Noble gas ratios in polar ice cores: a new proxy to infer the mean ocean temperature over the last 700 ka

Häberli, Marcel (2019). Noble gas ratios in polar ice cores: a new proxy to infer the mean ocean temperature over the last 700 ka. (Dissertation, Klima- und Umweltphysik, Physikalisches Institut, Universität Bern, Philosophisch-Naturwissenschaftliche Fakultät)

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Here, we present a proxy for the mean ocean temperature (MOT) based on measurements of atmospheric inert and noble gases trapped in ice core samples. Changes in the relative atmospheric concentrations of krypton, xenon and nitrogen trace total ocean heat content as they are caused by temperature-driven changes in gas solubilities in ocean water. In this dissertation, we report measurements of δKr/N2, δXe/N2, and δXe/Kr from the European Project for Ice Coring in Antarctica (EPICA) Dome C ice core. The aim of our studies is threefold: to further improve the novel technique of ice core noble gas thermometry, to analyse temporal changes in the gas transport in the firn column, and to reconstruct the MOT in peak glacials and interglacials during the past 700’000 years.
The motivation for the technical improvements was the need to measure δXe/Kr and δXe/N2 to derive the MOT based on three proxies in addition to the results of Headly and Severinghaus (2007), which were based on δKr/N2 only. Therefore, we improved our mass spectrometer technique to carry out high-precision measurements of elemental ratios δXe/Kr, δKr/Ar δXe/Ar and δAr/N2 and the isotopic ratios of Xe, Kr, Ar, and N2 with a high precision of 0.002-0.008‰ per unit mass difference, representing the major analytical prerequisite for precise MOT reconstruction using noble gases in ice cores. The total analytical uncertainty in the MOT (including the measurement precision, the uncertainty introduced through the error propagation of the gravitational correction and the influence of thermodiffusion) is ± 0.4 °C (1 σ) for all three proxies (δXe/Kr, δKr/N2 and δXe/N2). Moreover, the sample throughput of this time demanding analysis was substantially improved, which allows us now to extract and measure four samples per week.
The second focus of this dissertation are temporal changes in the gas transport in the firn. Using our extended suite of multi-isotopic gas parameters, we are able to quantify the glacial-interglacial changes in the isotopic composition of N2, Ar, Kr and Xe, which show a coherent depletion of heavier isotopes during glacial periods compared to interglacials for EDC, pointing to a glacial shortening in the diffusive column length of the firn. Despite the overall coherence of the isotopic evolution over the last 700 ka, the individual isotopic ratios of different noble gases show systematic offsets by 0 to +50 per meg relative to Ar isotopes. These offsets cannot be explained by thermodiffusion alone as these would be opposite in sign for a negative temperature gradient in the firn column towards the surface as expected for Dome C. Moreover, we see the same offsets in other cores where no temperature gradient is observed. Such offsets, however, can be explained by a disequilibrium fractionation between diffusive and advective processes caused by layering combined with barometric pumping and results in depleted heavy noble gas isotope ratios.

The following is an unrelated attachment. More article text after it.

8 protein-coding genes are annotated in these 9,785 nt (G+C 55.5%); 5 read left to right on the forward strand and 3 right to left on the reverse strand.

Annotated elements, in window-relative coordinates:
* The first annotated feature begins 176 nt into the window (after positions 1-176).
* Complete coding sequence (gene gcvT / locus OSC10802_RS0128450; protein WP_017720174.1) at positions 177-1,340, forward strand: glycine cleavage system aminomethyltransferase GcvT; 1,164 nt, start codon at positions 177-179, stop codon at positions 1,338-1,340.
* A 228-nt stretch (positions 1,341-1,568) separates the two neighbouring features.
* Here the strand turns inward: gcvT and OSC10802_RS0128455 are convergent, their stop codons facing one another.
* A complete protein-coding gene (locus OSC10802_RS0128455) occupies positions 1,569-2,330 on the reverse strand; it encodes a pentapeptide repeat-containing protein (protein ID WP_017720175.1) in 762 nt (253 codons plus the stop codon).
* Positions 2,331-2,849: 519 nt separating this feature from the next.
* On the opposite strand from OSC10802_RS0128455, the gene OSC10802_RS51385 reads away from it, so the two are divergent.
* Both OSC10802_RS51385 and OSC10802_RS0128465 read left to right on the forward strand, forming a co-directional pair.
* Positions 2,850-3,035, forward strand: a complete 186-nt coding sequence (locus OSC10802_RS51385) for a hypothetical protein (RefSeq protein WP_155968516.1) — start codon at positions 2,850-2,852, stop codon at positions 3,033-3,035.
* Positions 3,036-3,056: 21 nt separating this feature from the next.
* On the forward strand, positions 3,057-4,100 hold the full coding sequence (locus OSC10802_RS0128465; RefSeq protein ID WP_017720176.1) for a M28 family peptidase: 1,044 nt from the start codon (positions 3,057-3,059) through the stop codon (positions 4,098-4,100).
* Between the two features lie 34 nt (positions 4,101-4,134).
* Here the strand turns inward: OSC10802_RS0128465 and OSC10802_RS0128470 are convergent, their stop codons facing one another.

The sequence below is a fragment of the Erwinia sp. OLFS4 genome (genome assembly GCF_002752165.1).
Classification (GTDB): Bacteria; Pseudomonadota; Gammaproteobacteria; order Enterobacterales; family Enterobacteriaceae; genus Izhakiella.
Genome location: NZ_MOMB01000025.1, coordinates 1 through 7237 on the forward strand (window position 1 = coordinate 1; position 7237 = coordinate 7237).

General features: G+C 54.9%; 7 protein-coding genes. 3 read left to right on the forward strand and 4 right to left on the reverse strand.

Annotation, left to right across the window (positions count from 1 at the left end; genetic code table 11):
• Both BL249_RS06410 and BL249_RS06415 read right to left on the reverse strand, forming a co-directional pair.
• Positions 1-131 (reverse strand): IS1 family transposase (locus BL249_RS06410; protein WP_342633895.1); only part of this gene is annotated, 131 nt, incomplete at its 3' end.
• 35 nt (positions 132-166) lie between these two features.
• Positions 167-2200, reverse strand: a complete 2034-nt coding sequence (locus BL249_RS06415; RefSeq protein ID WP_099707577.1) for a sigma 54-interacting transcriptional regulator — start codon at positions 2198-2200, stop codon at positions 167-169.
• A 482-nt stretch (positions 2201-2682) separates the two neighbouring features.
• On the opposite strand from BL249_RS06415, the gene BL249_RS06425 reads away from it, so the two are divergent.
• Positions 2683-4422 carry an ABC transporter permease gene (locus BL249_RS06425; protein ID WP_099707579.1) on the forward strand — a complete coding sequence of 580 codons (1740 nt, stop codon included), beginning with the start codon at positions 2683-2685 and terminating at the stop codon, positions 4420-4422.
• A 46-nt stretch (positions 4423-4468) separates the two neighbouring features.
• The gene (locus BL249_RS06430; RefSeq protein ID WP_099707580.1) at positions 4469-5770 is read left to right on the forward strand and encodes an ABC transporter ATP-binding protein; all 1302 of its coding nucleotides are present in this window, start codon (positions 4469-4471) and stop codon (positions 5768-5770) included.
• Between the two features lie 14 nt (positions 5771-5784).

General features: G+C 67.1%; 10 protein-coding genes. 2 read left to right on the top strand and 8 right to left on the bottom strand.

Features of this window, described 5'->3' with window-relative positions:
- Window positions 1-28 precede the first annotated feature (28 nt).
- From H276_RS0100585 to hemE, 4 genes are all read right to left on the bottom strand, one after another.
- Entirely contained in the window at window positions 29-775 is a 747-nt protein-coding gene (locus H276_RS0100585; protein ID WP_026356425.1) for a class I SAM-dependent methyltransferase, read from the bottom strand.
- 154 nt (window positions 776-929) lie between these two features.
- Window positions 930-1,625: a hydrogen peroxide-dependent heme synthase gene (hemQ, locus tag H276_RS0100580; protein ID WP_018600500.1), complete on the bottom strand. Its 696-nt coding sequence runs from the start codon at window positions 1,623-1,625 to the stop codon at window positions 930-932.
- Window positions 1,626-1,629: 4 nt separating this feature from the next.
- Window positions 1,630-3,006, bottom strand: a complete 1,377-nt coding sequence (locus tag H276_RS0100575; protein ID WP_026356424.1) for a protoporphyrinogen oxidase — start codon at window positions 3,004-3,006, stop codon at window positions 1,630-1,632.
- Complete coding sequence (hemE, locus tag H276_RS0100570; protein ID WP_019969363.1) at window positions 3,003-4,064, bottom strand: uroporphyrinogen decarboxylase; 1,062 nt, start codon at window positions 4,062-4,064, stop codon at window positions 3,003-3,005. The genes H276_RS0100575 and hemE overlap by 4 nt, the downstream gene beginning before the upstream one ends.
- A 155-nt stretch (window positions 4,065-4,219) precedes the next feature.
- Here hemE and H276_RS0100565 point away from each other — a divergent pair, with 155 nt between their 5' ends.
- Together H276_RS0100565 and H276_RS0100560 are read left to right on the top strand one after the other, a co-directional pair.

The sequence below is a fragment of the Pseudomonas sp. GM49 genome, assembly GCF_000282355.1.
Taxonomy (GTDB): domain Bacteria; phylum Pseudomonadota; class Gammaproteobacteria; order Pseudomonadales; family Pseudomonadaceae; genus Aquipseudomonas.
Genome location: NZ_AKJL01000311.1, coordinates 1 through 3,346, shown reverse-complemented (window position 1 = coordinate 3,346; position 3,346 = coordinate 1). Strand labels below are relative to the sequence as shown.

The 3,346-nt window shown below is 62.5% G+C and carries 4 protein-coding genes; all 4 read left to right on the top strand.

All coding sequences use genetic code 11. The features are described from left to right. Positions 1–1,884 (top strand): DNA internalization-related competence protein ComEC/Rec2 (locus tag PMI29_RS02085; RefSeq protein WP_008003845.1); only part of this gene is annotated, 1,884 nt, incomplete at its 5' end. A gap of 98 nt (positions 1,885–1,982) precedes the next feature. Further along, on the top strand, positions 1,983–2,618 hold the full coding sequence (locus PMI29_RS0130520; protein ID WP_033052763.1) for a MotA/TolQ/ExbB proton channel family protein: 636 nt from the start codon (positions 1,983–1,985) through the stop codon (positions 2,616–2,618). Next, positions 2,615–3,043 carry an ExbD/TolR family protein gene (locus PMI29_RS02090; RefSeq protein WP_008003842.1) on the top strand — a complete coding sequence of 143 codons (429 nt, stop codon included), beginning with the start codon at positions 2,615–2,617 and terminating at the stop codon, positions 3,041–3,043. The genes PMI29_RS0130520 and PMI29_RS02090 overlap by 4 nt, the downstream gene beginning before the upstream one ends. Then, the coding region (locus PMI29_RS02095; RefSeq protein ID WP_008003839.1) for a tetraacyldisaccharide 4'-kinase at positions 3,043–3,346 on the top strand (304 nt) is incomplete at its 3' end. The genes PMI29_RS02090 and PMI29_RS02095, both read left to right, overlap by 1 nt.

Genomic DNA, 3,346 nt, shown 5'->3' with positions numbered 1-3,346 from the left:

Third, we present the dynamics of ocean heat uptake over the last glacial- interglacial transition and show the long-term change in glacial and interglacial ocean heat content over the last 700 ka. We reconstructed MOT based on noble gas from the EPICA Dome C ice core covering the last 40 ka. In combination with recent results from the West Antarctic Ice Sheet (WAIS) Divide ice core and the sea-level record, they allow us to quantitatively reconstruct the history of the climate system energy budget. The temporal derivative of this quantity is equal to the planetary radiative imbalance. The results reveal a positive imbalance of typically +0.2 Wm−2 maintained for about 10 ka during the last deglaciation. Two distinct radiative imbalance peaks were found during times of substantially reduced Atlantic Meridional Overturning Circulation (AMOC). These show that variations in AMOC are not only connected with an energy redistribution within the Earth climate system, but also to a transient net change in the global energy balance.
Using the noble gas ratios trapped in the EDC ice core we present the first application of this method during peak glacials and interglacials from Marine Isotope Stage (MIS) 5 to MIS 17. The reconstructed MOT in peak glacials over the last 700 ka is consistently about 3 to 4 °C lower compared to the Holocene, while lukewarm interglacials before the Mid Brunhes event 450 ka ago are characterized by about 1.5 °C lower temperatures in the ocean than the Holocene in close correspondence to the reduced greenhouse gas forcing. It is also in line with the recently published findings that pointed out the similarity between MOT and Antarctic temperature. One remarkable feature of the record are the significantly increased MOTs at the onset of MIS 9.3. This is coeval with the CO2 and CH4 overshoot and might be directly connected to an AMOC resumption.

Item Type:

Thesis (Dissertation)


08 Faculty of Science > Physics Institute > Climate and Environmental Physics
10 Strategic Research Centers > Oeschger Centre for Climate Change Research (OCCR)

UniBE Contributor:

Häberli, Marcel, Fischer, Hubertus, Baggenstos, Daniel


500 Science > 530 Physics


[42] Schweizerischer Nationalfonds


[UNSPECIFIED] iCEP (200020_172506)
[UNSPECIFIED] NOTICE (200021_155906)




Hubertus Fischer

Date Deposited:

19 Apr 2021 12:06

Last Modified:

06 May 2024 13:48




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